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You need to take the discussion further for the developer crowd and refer to the analysis of Open Web (ie HTML5) vs MEAPs such as PhoneGap or RhoMobile.

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Antoine,
I guess popular is the wrong word, what I had in mind was device resolutions where content is consumed most, featurephones have huge penetration but they are low on content consumption (other than SMS). However, as described in the device groups, in cases where content will be consumed on featurephones, and the business case supports it, then it makes sense to create groups accordingly irrespective of the volume of content consumption.

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Nice article Sachendra!

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Designing for mobile first is a good way to go if you know you will be supporting mobile devices right from the start. For projects where they don't know / unsure about that its best to start with the API. Design the API according to what content you want to serve. By designing to the API first, you can use the same API to offer browser, desktop, mobile web, or native app without rewriting your services.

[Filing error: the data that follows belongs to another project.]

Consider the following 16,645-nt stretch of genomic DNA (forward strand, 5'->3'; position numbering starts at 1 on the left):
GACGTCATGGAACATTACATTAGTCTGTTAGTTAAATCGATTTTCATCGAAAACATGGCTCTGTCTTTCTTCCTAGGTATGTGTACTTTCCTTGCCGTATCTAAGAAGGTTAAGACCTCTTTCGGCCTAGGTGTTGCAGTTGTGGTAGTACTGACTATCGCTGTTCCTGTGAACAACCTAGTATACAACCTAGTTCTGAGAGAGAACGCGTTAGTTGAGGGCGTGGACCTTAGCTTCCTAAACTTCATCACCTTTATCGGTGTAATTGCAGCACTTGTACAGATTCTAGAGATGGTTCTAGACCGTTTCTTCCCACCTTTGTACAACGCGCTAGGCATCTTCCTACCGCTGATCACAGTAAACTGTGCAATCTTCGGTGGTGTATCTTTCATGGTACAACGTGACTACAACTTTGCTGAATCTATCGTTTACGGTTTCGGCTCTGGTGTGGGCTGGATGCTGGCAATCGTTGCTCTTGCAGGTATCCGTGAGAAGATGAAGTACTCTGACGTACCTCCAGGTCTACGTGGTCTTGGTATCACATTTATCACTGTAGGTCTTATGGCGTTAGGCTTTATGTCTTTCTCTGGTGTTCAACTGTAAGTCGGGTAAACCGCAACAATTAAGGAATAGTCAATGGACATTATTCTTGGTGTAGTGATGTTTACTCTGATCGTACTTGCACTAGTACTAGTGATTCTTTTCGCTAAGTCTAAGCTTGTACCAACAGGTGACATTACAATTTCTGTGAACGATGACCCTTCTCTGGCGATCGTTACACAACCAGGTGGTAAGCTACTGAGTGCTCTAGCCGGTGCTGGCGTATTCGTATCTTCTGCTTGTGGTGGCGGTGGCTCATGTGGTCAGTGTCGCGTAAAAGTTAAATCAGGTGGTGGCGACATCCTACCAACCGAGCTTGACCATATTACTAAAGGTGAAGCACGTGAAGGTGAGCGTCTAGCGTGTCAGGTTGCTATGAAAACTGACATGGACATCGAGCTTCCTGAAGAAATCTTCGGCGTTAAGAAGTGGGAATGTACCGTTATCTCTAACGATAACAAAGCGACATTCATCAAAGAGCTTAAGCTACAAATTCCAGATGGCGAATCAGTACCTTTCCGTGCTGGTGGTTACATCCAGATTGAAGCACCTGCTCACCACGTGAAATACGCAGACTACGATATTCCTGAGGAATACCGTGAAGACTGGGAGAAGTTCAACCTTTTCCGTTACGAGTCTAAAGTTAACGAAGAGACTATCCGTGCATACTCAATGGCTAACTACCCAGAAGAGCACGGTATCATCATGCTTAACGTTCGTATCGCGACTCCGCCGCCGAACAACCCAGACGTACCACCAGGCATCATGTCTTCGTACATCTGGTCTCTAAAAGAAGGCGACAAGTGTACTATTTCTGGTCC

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The section of popular device resolutions throws away the feature phones, personal media players, and automotive display sizes that are considerably more popular (judged by amount of people using, time spent in front of display, and raw market numbers). However, this seems to be addressed in part within the section called Device Groupings. I get that there's something left here for individuals/companies to develop this for themselves, but it very much seemed at the onset that this artcile was being setup as a reference point for this kind of information.

Apologies if taking it out of that context; just something that stuck out when reading.

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Ironic that this article isn't mobile optimised